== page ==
Local man fears for sister stranded in Syria - WBRC FOX6 News - Birmingham, AL

Local man fears for sister stranded in Syria

L-R: Karim Shamsi-Basha and his mother Laila fear for Karim's sister, Mimi, who is still in Syria. Source: WBRC video L-R: Karim Shamsi-Basha and his mother Laila fear for Karim's sister, Mimi, who is still in Syria. Source: WBRC video
A family picture of Mimi and Karim. Source: WBRC video A family picture of Mimi and Karim. Source: WBRC video
BIRMINGHAM, AL (WBRC) -

The violence in Syria is directly impacting one Homewood family.

Karim Shamsi-Basha is a U.S. citizen. He left Syria when he was 18-years-old to attend the University of Tennessee. His mother, Laila, and sister, Mimi, stayed behind but always came to visit Karim here in the United States.

Laila is here now in Homewood with her son after she was granted a visitor's visa. They thought Mimi would be granted the same visa, but she wasn't.

"I'm extremely worried," said Karim Shamsi-Basha.

They all had high hopes Mimi's visa would be approved since Laila and Mimi have come to visit Karim 20 times in the past.

The same day President Obama spoke out about the chemical weapons being used in Syria, Mimi was at an appointment at the American Embassy in Lebanon. Congressman Spencer Backus even wrote a letter on Karim's behalf.

"My constituent tells me his sister has visited the United States many times and each time has honored the terms of her agreement with the State Department. He says due to the circumstance in her country, she hopes to come to the United States and visit her family temporarily; she has no wish to abandon her permanent home in Syria," Backus wrote in a letter.

But the letter didn't matter.

"They still denied it," said Shamsi-Basha. "I had to break the news to my mom this morning and she fell apart. She fell on the floor. She was screaming because we don't know what's going to happen here."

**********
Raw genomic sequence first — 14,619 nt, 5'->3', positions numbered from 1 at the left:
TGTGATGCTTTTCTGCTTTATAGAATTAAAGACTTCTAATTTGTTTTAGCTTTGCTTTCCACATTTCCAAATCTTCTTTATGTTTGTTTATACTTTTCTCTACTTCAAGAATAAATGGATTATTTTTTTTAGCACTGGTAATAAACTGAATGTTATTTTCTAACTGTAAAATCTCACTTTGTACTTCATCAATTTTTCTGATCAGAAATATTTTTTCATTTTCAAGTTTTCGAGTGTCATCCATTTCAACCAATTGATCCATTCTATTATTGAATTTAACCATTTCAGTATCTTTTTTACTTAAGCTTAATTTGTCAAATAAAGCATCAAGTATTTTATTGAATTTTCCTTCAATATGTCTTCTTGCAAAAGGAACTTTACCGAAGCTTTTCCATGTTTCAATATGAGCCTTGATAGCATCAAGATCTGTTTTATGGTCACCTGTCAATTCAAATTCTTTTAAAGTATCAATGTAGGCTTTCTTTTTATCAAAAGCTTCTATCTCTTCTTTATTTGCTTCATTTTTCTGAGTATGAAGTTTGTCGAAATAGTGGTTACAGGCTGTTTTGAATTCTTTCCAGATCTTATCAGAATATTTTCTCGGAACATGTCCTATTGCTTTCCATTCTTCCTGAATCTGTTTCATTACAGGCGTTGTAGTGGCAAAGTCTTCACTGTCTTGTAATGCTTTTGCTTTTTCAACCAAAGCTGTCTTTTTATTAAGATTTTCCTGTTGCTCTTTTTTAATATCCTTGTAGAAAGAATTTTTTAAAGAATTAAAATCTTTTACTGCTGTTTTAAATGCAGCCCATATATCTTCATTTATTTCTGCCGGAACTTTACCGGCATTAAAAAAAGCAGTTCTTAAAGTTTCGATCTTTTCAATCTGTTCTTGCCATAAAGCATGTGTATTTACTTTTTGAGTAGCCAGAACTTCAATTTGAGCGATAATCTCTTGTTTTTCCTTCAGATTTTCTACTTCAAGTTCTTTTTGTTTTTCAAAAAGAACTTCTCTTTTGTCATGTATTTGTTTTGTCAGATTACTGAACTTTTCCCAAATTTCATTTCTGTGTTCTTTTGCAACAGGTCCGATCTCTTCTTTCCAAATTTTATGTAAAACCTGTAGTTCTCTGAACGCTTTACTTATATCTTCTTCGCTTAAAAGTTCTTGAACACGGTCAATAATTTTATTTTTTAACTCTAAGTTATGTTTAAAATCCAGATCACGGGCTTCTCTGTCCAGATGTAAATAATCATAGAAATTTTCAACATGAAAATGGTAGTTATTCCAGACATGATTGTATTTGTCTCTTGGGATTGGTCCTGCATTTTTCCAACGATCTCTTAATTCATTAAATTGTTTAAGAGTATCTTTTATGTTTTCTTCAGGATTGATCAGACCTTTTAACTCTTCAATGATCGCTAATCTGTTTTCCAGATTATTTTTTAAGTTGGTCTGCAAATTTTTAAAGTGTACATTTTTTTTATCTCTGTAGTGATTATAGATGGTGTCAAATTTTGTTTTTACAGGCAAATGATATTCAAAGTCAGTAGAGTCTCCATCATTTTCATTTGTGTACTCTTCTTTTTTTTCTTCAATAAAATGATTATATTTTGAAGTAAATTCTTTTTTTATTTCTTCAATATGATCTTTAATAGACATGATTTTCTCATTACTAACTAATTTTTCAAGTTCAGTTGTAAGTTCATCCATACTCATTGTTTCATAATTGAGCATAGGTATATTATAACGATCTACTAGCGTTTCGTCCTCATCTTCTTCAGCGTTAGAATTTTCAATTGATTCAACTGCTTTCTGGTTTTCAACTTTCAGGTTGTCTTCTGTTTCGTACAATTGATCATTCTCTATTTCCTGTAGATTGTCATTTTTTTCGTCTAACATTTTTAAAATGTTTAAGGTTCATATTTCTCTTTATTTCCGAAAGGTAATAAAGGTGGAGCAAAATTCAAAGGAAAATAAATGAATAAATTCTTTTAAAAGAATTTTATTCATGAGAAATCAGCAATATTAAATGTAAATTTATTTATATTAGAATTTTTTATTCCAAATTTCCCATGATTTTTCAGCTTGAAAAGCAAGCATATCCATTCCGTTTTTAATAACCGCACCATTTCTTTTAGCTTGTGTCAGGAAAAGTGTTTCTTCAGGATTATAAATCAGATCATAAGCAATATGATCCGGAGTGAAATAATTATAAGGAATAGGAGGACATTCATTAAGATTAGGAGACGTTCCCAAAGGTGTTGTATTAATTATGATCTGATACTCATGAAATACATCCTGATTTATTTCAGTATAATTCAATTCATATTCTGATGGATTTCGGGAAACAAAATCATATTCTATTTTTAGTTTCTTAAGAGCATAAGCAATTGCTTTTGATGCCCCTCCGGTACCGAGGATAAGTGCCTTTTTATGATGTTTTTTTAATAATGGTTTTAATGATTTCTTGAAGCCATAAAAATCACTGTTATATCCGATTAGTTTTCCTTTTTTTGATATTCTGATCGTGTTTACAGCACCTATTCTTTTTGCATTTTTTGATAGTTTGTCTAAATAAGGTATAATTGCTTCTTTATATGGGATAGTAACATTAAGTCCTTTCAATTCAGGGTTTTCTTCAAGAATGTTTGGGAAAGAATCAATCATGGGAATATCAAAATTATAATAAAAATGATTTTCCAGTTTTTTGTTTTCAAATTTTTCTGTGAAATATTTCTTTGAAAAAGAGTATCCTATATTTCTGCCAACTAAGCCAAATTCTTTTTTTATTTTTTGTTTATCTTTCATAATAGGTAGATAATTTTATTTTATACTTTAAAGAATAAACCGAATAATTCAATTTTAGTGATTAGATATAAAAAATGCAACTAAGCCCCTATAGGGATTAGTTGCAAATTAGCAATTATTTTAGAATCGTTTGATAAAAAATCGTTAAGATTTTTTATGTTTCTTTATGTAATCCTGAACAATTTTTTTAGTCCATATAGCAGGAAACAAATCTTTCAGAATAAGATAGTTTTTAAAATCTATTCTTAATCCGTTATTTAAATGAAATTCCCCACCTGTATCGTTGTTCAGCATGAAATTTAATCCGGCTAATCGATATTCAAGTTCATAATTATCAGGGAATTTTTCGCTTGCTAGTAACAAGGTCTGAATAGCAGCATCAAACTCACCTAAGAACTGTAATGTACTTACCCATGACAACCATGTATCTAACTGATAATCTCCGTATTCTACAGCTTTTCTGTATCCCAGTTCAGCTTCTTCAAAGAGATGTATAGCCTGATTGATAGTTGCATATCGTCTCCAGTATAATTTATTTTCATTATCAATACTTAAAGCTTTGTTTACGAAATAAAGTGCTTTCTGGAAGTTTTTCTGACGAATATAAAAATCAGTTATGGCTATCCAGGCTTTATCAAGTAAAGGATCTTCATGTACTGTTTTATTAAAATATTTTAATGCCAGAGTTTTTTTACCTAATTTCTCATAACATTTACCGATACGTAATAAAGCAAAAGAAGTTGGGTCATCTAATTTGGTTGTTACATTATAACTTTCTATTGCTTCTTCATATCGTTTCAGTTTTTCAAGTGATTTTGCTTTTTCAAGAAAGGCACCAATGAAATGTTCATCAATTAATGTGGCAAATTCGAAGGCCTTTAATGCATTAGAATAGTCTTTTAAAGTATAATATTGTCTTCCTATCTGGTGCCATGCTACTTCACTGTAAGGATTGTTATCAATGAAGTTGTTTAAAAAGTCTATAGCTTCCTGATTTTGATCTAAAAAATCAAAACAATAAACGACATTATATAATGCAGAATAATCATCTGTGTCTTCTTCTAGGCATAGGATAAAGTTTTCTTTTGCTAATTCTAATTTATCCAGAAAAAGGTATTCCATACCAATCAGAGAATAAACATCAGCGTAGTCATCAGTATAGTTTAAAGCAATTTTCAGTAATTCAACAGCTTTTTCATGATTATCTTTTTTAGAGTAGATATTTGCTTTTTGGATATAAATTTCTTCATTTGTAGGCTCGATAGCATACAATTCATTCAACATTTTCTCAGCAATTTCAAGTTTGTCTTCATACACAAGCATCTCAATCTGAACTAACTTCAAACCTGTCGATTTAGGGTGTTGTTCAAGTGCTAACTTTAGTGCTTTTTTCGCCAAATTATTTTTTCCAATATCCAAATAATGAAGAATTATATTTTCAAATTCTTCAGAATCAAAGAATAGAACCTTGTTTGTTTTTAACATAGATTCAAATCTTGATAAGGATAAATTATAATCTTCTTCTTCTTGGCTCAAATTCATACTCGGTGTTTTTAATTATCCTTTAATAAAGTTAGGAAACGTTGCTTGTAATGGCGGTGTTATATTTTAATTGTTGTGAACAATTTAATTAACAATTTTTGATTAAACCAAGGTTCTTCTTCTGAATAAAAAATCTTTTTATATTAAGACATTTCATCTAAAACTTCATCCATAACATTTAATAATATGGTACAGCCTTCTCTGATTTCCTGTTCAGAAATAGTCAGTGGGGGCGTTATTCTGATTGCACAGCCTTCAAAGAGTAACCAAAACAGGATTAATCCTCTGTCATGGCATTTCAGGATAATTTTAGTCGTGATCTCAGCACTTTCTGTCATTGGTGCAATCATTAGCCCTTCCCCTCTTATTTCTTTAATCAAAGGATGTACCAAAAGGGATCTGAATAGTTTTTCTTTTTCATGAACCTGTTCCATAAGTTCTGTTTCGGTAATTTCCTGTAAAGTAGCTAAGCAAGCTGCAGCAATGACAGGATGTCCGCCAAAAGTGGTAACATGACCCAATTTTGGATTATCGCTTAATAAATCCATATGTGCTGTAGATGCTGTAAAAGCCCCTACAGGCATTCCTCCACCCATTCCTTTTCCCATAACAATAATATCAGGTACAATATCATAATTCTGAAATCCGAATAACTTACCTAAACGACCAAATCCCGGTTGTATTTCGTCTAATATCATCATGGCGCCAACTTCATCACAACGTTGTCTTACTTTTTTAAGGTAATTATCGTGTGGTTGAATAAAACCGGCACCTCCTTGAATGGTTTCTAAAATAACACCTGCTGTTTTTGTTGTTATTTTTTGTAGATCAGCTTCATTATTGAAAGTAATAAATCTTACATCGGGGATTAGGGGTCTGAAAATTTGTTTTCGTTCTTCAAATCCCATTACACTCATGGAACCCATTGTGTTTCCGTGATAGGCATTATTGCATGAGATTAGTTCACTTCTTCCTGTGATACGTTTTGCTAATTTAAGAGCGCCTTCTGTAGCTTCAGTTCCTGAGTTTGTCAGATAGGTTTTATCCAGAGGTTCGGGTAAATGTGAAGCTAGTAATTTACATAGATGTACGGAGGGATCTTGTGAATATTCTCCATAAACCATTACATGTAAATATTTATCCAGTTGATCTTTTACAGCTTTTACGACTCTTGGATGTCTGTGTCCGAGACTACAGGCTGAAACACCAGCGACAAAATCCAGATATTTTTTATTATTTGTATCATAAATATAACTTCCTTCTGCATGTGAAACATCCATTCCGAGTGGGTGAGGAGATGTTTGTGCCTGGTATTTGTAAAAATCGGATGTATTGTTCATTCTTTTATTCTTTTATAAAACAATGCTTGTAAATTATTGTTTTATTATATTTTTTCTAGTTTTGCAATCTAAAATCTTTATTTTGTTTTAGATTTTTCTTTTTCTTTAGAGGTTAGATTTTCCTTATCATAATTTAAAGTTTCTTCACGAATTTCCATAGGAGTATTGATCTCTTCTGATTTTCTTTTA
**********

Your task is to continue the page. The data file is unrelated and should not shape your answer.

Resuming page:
FOX6 asked Karim how his mother and sister survived this long in Syria without being harmed. Laila answered in Arabic, and Karim translated.

"They live in a decent part of Damascus to where they have not yet been hit. And they are not leaving the house for anything, so they haven't been around too much," Shamsi-Basha said.

But if an airstrike comes, that change could the situation.

"What scares me the most if a strike takes place is the response. Syria has a good army, other than that you have Iran and these are not logical people. I don't know what would happen," Shamsi-Basha said.

For Laila, Mimi's visa will determine her future as well. She won't leave her daughter alone, and now has plans to return to the war zone.

"I'm nobody special, my sister is nobody special. My mom is very special, and just for her sake I wish somebody could do something that's all," Shamsi-Basha said.

And he has a plea for the President.

"I cannot believe I live in this country for one thing. The fact that my Congressman wrote a letter on my behalf makes me just want to cry. I would love to make an appeal to the President, please grant my sister a visa. Grant all the people that need a visa because the good people of Syria, there's no reason they are stuck in the middle of decisions made by people up above that they have nothing to do with," he said.

Laila says if an airstrike takes place, Damascus will be ruined. Shamsi-Basha says as they speak, children are probably hunkered down in basements fearing the worst.

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